Beijing with Baby
A completely new travel phenomenon was the astronomical amount of attention Leighton received in Beijing – she brought in the masses! Every day crowds of ten to twenty people would encircle her and unabashedly take photos and videos of her, laugh at her, tickle her, scold her mama if she wasn’t wearing socks, and most shockingly, scoop her out of my arms!

Interest in her was so genuine that Corey and I didn’t know how not to let people show her love and attention. Call us “newbies”, say what you will, but to us it was very, very sweet. Even our tour guide was surprised and joked that the local tourists found her more fascinating than the 2,000 years old sites. Although we were forewarned that babies receive a lot of attention, we couldn’t have imagined the magnitude. We were just thankful she enjoyed the attention.

We spent a total of four full days in Beijing and accomplished all we had planned. Our touring hours started around 9am and went until 8pm. We compared an itinerary we made years ago to what we accomplished, baby-in-tow, and found we did everything we had planned to do pre-baby!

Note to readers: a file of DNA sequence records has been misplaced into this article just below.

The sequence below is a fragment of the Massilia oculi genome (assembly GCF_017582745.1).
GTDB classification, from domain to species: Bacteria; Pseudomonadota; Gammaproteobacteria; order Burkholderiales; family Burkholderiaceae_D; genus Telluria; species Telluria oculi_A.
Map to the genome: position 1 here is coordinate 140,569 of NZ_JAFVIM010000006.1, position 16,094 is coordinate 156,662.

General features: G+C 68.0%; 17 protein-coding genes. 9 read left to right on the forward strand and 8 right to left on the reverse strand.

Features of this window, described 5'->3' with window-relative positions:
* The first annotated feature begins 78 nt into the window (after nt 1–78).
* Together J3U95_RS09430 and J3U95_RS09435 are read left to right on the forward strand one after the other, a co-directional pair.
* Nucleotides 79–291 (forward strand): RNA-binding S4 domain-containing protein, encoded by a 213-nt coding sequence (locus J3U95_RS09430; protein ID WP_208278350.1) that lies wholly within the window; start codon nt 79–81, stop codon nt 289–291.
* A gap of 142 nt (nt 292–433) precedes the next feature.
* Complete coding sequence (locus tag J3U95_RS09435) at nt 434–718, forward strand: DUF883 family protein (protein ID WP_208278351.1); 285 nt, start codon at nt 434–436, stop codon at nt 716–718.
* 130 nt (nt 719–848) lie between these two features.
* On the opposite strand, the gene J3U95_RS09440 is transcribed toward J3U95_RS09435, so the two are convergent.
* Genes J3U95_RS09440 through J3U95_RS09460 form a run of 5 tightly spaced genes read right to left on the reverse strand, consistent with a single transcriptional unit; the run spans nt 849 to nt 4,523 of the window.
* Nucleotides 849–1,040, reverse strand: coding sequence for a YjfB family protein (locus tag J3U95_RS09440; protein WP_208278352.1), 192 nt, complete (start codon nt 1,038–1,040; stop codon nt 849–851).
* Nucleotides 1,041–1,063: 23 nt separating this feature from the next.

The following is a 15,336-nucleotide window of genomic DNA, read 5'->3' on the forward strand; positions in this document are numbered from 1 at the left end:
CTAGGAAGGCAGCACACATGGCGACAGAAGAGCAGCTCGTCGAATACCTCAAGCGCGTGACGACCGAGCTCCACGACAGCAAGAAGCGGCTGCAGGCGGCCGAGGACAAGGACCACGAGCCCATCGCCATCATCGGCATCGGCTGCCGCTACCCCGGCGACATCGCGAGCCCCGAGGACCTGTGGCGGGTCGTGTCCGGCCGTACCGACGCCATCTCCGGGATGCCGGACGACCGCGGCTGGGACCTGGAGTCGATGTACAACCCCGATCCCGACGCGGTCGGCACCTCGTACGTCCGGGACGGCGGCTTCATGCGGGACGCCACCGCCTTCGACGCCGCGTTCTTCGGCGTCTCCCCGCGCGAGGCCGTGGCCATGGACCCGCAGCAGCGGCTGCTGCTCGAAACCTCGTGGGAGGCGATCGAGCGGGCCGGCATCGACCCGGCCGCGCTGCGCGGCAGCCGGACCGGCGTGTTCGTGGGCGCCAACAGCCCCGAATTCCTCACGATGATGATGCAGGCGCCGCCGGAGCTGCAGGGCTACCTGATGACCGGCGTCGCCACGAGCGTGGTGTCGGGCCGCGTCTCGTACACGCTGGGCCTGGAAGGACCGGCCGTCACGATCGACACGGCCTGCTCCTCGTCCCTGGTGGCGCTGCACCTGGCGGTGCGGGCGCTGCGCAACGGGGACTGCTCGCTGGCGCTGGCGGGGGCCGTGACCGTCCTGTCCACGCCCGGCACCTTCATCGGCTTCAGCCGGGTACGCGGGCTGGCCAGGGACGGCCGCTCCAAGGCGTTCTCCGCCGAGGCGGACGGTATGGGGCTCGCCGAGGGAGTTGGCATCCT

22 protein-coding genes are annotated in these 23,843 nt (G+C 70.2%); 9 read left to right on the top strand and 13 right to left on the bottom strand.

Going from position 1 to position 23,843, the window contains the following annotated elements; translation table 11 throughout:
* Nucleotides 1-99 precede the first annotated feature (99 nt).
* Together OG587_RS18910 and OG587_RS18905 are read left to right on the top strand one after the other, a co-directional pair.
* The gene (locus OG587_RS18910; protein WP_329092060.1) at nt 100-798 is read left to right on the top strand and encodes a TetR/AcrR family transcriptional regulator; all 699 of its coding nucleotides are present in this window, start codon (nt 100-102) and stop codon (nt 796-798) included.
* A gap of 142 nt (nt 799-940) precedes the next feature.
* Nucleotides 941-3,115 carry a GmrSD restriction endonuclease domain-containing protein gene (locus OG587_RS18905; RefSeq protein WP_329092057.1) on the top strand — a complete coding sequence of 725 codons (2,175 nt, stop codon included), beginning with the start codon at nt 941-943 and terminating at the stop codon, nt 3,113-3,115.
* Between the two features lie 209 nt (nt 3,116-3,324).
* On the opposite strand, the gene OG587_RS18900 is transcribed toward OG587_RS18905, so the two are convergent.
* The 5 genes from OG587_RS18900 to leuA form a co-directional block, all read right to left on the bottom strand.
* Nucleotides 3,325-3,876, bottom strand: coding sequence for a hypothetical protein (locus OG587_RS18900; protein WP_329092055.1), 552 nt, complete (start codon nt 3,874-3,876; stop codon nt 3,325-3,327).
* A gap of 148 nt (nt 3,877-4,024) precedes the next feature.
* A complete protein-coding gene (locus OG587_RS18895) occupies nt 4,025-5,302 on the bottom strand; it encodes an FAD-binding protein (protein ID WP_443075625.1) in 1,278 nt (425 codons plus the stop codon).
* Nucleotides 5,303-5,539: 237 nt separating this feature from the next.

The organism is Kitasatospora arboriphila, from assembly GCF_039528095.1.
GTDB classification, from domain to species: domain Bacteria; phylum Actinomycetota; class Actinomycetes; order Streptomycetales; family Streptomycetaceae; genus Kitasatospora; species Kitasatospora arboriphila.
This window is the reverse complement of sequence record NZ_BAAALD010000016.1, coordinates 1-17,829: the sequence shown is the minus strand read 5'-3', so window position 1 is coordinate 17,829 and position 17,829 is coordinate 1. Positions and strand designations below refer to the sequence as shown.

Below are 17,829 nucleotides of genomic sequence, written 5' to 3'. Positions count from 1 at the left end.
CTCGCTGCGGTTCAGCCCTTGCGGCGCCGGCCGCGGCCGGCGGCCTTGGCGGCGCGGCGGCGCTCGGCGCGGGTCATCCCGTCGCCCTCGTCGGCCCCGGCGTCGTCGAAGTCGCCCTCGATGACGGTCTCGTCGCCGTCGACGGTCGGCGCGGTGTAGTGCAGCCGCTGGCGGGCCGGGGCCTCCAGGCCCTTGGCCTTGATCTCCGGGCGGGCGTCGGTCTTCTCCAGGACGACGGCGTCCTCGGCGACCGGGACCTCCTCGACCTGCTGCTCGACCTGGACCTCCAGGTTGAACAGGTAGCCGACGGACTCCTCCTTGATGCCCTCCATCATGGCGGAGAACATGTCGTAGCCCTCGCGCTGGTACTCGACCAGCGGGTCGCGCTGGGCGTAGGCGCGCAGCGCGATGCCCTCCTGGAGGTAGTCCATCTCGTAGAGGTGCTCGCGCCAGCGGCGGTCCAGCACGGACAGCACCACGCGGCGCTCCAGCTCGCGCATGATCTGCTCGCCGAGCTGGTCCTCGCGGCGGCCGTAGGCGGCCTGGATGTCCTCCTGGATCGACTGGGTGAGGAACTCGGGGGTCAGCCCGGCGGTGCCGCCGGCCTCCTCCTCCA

We took in the major sites: Tiananmen Square, the Forbidden City, Olympic Stadium, Temple of Heaven, Summer Palace, Lama Temple, and the Mutianyu section of the Great Wall. We enjoyed an afternoon rickshaw ride around Old Beijing and a touring a traditional hutong. We indulged in an array of local cuisines: steamboat, Peking duck, Sichuan, Beijing noodles, and a quick walk around Snack Street to investigate what fried scorpions look like, not taste like. Leighton might be a good eater, but not that good an eater! We were even able to do a little bit of shopping at both Hongqia Market (Pearl Market) and Liulichang Cultural Street. We did, however, commit a minor parental blunder by taking a baby to the evening Chaoyang Acrobatic Show. According to Corey, the acrobats’ skill level well exceeded that of a Cirque du Soleil show, but the music was loud, and the theatre was very dark. Leighton wanted nothing to do with it. Oh, the steep learning curve of parenthood; thank goodness for video cameras.